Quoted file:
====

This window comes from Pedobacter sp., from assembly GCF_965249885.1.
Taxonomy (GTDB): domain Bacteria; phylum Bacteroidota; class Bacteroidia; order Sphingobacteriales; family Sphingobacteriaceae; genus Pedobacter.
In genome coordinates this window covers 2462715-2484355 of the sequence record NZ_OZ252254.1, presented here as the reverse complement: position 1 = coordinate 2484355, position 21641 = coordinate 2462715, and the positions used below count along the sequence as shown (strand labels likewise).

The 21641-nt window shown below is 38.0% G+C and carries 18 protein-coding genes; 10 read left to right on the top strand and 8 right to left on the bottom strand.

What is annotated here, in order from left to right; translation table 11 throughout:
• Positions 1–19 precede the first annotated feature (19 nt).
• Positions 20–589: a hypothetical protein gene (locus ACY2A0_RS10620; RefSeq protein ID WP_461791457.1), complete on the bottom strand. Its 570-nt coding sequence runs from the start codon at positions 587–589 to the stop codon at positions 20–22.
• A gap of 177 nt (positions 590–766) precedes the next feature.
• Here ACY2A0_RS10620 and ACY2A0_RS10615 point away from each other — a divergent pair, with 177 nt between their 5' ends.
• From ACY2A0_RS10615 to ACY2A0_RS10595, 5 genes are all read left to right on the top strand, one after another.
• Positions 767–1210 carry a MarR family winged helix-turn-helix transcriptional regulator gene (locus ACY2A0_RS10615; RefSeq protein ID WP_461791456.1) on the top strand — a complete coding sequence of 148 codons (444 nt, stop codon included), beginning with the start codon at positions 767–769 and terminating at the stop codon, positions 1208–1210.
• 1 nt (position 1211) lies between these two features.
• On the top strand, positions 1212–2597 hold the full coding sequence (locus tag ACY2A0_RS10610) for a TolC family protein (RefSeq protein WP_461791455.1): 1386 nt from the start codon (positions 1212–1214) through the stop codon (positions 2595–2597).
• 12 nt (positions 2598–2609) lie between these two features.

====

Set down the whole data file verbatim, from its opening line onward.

This window comes from Pedobacter sp., from assembly GCF_965249885.1.
Taxonomy (GTDB): domain Bacteria; phylum Bacteroidota; class Bacteroidia; order Sphingobacteriales; family Sphingobacteriaceae; genus Pedobacter.
In genome coordinates this window covers 2462715-2484355 of the sequence record NZ_OZ252254.1, presented here as the reverse complement: position 1 = coordinate 2484355, position 21641 = coordinate 2462715, and the positions used below count along the sequence as shown (strand labels likewise).

The 21641-nt window shown below is 38.0% G+C and carries 18 protein-coding genes; 10 read left to right on the top strand and 8 right to left on the bottom strand.

What is annotated here, in order from left to right; translation table 11 throughout:
• Positions 1–19 precede the first annotated feature (19 nt).
• Positions 20–589: a hypothetical protein gene (locus ACY2A0_RS10620; RefSeq protein ID WP_461791457.1), complete on the bottom strand. Its 570-nt coding sequence runs from the start codon at positions 587–589 to the stop codon at positions 20–22.
• A gap of 177 nt (positions 590–766) precedes the next feature.
• Here ACY2A0_RS10620 and ACY2A0_RS10615 point away from each other — a divergent pair, with 177 nt between their 5' ends.
• From ACY2A0_RS10615 to ACY2A0_RS10595, 5 genes are all read left to right on the top strand, one after another.
• Positions 767–1210 carry a MarR family winged helix-turn-helix transcriptional regulator gene (locus ACY2A0_RS10615; RefSeq protein ID WP_461791456.1) on the top strand — a complete coding sequence of 148 codons (444 nt, stop codon included), beginning with the start codon at positions 767–769 and terminating at the stop codon, positions 1208–1210.
• 1 nt (position 1211) lies between these two features.
• On the top strand, positions 1212–2597 hold the full coding sequence (locus tag ACY2A0_RS10610) for a TolC family protein (RefSeq protein WP_461791455.1): 1386 nt from the start codon (positions 1212–1214) through the stop codon (positions 2595–2597).
• 12 nt (positions 2598–2609) lie between these two features.